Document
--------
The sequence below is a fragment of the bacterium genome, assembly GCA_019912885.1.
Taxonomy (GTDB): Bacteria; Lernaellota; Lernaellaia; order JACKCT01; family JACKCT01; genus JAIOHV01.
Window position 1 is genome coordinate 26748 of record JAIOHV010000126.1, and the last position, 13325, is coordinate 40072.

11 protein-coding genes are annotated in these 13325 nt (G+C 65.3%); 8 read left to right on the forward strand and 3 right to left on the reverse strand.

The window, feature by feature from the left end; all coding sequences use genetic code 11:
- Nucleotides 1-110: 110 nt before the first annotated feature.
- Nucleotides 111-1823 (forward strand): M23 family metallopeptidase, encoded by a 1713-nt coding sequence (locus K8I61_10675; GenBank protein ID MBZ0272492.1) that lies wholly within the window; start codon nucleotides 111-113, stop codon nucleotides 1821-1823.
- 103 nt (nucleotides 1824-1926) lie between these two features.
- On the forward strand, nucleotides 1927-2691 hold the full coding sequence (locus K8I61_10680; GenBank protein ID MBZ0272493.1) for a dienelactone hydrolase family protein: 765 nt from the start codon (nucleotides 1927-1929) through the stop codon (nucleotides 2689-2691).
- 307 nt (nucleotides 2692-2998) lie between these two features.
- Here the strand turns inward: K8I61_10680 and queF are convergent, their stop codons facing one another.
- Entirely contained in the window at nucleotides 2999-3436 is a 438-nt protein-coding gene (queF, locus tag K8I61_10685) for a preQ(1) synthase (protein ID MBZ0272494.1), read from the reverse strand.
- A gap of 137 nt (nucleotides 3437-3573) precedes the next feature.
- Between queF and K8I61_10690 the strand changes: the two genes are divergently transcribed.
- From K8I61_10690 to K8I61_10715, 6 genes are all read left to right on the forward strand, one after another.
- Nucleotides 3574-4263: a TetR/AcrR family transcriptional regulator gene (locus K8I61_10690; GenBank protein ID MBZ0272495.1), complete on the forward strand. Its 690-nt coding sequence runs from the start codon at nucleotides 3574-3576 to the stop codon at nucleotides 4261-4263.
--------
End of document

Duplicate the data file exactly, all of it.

The sequence below is a fragment of the bacterium genome, assembly GCA_019912885.1.
Taxonomy (GTDB): Bacteria; Lernaellota; Lernaellaia; order JACKCT01; family JACKCT01; genus JAIOHV01.
Window position 1 is genome coordinate 26748 of record JAIOHV010000126.1, and the last position, 13325, is coordinate 40072.

11 protein-coding genes are annotated in these 13325 nt (G+C 65.3%); 8 read left to right on the forward strand and 3 right to left on the reverse strand.

The window, feature by feature from the left end; all coding sequences use genetic code 11:
- Nucleotides 1-110: 110 nt before the first annotated feature.
- Nucleotides 111-1823 (forward strand): M23 family metallopeptidase, encoded by a 1713-nt coding sequence (locus K8I61_10675; GenBank protein ID MBZ0272492.1) that lies wholly within the window; start codon nucleotides 111-113, stop codon nucleotides 1821-1823.
- 103 nt (nucleotides 1824-1926) lie between these two features.
- On the forward strand, nucleotides 1927-2691 hold the full coding sequence (locus K8I61_10680; GenBank protein ID MBZ0272493.1) for a dienelactone hydrolase family protein: 765 nt from the start codon (nucleotides 1927-1929) through the stop codon (nucleotides 2689-2691).
- 307 nt (nucleotides 2692-2998) lie between these two features.
- Here the strand turns inward: K8I61_10680 and queF are convergent, their stop codons facing one another.
- Entirely contained in the window at nucleotides 2999-3436 is a 438-nt protein-coding gene (queF, locus tag K8I61_10685) for a preQ(1) synthase (protein ID MBZ0272494.1), read from the reverse strand.
- A gap of 137 nt (nucleotides 3437-3573) precedes the next feature.
- Between queF and K8I61_10690 the strand changes: the two genes are divergently transcribed.
- From K8I61_10690 to K8I61_10715, 6 genes are all read left to right on the forward strand, one after another.
- Nucleotides 3574-4263: a TetR/AcrR family transcriptional regulator gene (locus K8I61_10690; GenBank protein ID MBZ0272495.1), complete on the forward strand. Its 690-nt coding sequence runs from the start codon at nucleotides 3574-3576 to the stop codon at nucleotides 4261-4263.